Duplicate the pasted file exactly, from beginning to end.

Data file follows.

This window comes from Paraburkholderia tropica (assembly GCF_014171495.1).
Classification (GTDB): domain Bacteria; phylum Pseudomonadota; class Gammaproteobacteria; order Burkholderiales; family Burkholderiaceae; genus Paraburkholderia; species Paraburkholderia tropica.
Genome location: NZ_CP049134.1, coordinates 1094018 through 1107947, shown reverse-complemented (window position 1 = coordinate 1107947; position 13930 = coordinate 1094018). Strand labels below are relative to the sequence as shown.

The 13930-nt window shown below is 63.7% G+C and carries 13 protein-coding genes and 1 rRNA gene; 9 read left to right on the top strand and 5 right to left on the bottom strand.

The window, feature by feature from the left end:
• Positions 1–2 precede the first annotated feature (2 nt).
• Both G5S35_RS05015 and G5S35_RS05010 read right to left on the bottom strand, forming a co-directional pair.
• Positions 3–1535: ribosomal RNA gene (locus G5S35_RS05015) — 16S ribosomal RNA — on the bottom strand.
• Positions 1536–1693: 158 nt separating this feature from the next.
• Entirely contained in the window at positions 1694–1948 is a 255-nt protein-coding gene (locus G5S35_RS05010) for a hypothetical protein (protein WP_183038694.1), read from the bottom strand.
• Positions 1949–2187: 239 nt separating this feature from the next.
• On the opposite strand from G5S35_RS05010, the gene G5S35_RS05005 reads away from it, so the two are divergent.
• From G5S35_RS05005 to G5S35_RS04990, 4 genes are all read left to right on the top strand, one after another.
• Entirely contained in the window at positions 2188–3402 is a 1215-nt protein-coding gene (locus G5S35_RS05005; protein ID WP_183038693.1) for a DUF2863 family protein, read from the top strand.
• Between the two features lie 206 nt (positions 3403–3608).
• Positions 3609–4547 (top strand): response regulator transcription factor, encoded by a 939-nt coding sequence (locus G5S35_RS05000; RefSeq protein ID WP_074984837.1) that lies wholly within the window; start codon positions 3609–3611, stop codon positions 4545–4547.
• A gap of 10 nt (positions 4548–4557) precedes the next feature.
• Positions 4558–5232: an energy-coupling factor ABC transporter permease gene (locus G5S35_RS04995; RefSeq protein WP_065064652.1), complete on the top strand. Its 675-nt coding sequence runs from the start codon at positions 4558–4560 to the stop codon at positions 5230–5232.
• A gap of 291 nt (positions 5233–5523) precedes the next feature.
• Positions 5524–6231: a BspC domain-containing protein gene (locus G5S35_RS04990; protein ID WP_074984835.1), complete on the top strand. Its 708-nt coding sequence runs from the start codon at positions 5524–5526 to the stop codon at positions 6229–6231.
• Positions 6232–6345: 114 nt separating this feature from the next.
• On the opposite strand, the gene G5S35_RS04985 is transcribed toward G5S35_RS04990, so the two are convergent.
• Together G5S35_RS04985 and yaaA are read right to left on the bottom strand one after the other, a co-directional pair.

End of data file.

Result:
This window comes from Paraburkholderia tropica (assembly GCF_014171495.1).
Classification (GTDB): domain Bacteria; phylum Pseudomonadota; class Gammaproteobacteria; order Burkholderiales; family Burkholderiaceae; genus Paraburkholderia; species Paraburkholderia tropica.
Genome location: NZ_CP049134.1, coordinates 1094018 through 1107947, shown reverse-complemented (window position 1 = coordinate 1107947; position 13930 = coordinate 1094018). Strand labels below are relative to the sequence as shown.

The 13930-nt window shown below is 63.7% G+C and carries 13 protein-coding genes and 1 rRNA gene; 9 read left to right on the top strand and 5 right to left on the bottom strand.

The window, feature by feature from the left end:
• Positions 1–2 precede the first annotated feature (2 nt).
• Both G5S35_RS05015 and G5S35_RS05010 read right to left on the bottom strand, forming a co-directional pair.
• Positions 3–1535: ribosomal RNA gene (locus G5S35_RS05015) — 16S ribosomal RNA — on the bottom strand.
• Positions 1536–1693: 158 nt separating this feature from the next.
• Entirely contained in the window at positions 1694–1948 is a 255-nt protein-coding gene (locus G5S35_RS05010) for a hypothetical protein (protein WP_183038694.1), read from the bottom strand.
• Positions 1949–2187: 239 nt separating this feature from the next.
• On the opposite strand from G5S35_RS05010, the gene G5S35_RS05005 reads away from it, so the two are divergent.
• From G5S35_RS05005 to G5S35_RS04990, 4 genes are all read left to right on the top strand, one after another.
• Entirely contained in the window at positions 2188–3402 is a 1215-nt protein-coding gene (locus G5S35_RS05005; protein ID WP_183038693.1) for a DUF2863 family protein, read from the top strand.
• Between the two features lie 206 nt (positions 3403–3608).
• Positions 3609–4547 (top strand): response regulator transcription factor, encoded by a 939-nt coding sequence (locus G5S35_RS05000; RefSeq protein ID WP_074984837.1) that lies wholly within the window; start codon positions 3609–3611, stop codon positions 4545–4547.
• A gap of 10 nt (positions 4548–4557) precedes the next feature.
• Positions 4558–5232: an energy-coupling factor ABC transporter permease gene (locus G5S35_RS04995; RefSeq protein WP_065064652.1), complete on the top strand. Its 675-nt coding sequence runs from the start codon at positions 4558–4560 to the stop codon at positions 5230–5232.
• A gap of 291 nt (positions 5233–5523) precedes the next feature.
• Positions 5524–6231: a BspC domain-containing protein gene (locus G5S35_RS04990; protein ID WP_074984835.1), complete on the top strand. Its 708-nt coding sequence runs from the start codon at positions 5524–5526 to the stop codon at positions 6229–6231.
• Positions 6232–6345: 114 nt separating this feature from the next.
• On the opposite strand, the gene G5S35_RS04985 is transcribed toward G5S35_RS04990, so the two are convergent.
• Together G5S35_RS04985 and yaaA are read right to left on the bottom strand one after the other, a co-directional pair.